When writing about familiar and unfamiliar locations in the same novel, ensure they are balanced and equally well-drawn. This means location research.

    Even if you knew nothing about the writer, it’s clear from the outset she really knows the two American locations very well. To be fair, the historical backstory was told in a way that probably didn’t favour the same detailed descriptions.

    But if she’d only vaguely described New Orleans and San Francisco, the contrast would have been less obvious. Yet one of The Witching Hour’s strengths was her atmospheric and haunting descriptions of New Orleans. The city was a memorable character in its own right.

    When writing about familiar and unfamiliar locations in the same novel, ensure they are balanced and equally well-drawn. This means location research.

    Perhaps others reading the book and its sequels didn’t notice the contrast in detail. Perhaps it was more obvious to me because I lived in one of the other countries. But I had exactly the same reading experience with another writer.

    However, I’m not going to name the person because they live a little closer to home! (Cough.) Anyway, the second author wrote a novel set in three cities – one in Scotland, one in England, and one on the European mainland.

    As it happened, I’d never visited the European city even though I’d done a ton of research on it, so I was disappointed by the lack of detail.

    I felt this city was literally in darkness throughout the novel. Indeed, the character walked around at night for plot reasons, but since there’s something called street lights, there was no excuse for the lack of visual detail.

    I felt as if the writer had perhaps paid a brief visit there at most. The observations were like that of a tourist.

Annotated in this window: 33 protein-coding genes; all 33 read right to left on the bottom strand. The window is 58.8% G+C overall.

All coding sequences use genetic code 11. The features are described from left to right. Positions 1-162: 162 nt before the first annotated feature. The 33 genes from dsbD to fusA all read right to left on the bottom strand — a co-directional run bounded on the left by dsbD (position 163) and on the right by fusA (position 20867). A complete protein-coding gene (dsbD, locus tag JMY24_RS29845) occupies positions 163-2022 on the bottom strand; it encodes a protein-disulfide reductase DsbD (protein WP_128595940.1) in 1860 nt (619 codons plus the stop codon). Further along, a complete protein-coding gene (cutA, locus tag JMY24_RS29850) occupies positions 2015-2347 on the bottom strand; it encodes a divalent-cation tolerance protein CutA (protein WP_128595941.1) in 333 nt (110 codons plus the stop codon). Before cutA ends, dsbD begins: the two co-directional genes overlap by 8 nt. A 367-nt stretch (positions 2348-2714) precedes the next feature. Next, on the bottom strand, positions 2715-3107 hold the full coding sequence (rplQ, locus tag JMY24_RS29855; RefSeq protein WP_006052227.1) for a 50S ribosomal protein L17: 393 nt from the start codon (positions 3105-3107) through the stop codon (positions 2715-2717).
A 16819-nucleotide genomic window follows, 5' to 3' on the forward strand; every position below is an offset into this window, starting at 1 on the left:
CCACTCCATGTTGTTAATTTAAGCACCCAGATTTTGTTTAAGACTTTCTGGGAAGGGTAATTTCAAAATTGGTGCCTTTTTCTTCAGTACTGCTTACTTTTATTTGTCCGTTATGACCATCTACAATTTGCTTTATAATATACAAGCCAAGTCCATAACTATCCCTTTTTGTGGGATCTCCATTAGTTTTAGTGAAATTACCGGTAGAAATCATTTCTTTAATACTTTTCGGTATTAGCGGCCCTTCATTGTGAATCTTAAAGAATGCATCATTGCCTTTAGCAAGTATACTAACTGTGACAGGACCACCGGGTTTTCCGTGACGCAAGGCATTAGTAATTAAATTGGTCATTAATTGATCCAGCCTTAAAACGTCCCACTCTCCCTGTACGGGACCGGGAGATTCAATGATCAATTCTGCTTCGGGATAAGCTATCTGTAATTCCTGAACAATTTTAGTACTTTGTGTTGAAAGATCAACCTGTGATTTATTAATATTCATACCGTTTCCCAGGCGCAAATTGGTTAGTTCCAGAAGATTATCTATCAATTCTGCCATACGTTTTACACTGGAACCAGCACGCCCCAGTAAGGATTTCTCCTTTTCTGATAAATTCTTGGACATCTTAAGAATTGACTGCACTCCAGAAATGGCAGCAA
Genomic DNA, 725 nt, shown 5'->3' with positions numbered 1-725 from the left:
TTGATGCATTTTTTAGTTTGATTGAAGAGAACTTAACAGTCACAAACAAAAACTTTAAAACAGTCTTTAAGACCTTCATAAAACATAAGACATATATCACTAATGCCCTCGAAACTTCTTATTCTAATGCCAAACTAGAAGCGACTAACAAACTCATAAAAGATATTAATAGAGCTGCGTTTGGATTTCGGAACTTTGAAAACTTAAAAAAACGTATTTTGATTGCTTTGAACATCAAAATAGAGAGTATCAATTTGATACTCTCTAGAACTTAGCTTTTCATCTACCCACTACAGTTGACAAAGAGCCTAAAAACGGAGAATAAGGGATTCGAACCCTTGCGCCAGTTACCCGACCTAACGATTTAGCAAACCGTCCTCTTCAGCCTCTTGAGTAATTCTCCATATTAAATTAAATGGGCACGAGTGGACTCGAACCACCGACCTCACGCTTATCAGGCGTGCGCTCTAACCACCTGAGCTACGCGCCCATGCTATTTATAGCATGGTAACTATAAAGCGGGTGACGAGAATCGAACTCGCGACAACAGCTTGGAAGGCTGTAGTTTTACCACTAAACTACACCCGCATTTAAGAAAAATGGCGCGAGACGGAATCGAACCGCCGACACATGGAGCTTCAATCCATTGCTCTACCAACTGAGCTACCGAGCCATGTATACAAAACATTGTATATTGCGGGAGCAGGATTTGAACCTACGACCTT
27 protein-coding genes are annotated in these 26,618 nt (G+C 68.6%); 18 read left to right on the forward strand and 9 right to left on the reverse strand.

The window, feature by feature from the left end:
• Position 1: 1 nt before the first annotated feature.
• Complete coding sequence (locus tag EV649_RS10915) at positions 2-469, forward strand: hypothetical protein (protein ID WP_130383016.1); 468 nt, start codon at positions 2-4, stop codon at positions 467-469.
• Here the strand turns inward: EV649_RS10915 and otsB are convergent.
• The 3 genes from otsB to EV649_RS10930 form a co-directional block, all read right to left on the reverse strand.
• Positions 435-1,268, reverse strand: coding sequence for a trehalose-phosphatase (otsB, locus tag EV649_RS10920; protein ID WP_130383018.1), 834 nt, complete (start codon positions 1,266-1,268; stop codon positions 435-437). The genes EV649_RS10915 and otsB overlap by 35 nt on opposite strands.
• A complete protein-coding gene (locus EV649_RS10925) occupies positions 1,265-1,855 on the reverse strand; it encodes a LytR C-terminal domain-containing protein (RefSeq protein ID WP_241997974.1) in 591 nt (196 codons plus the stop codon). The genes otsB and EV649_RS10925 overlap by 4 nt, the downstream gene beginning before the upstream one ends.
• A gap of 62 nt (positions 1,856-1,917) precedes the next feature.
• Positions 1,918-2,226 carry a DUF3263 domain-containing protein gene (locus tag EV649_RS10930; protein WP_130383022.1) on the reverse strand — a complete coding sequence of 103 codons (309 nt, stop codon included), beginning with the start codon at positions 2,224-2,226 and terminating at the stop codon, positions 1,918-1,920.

Again, this writer lived in one of the locations which she knew very well. She also wrote about it very well. The foreign location, therefore, paled in comparison, even though a decent amount of the book was set there.

    When writing about familiar and unfamiliar locations in the same novel, ensure they are balanced and equally well-drawn. This means location research.

    This doesn’t mean you can’t set a story in a place you know well and a place you don’t. But it does mean that you’re going to have to work on researching the unfamiliar location so that the two are equally well-drawn. Particularly if they occupy fairly equal proportions of your book, which was not true in Rice’s case. New Orleans was always going to be the star of the book. Not secondary and background locations. Though it’s still possible to give a stronger sense of place even when it occupies fewer pages.

    But what are you looking for when it comes to researching an unfamiliar place?

    In my previous blog, I talked about using estate agents/realtors, Google Street View, etc, to get a sense of an area. There’s also YouTube, where you’ll possibly find videos people have shot in the area. You can also search for bloggers who live in your location, to learn something of the day to day life there. Or follow residents on Twitter, etc.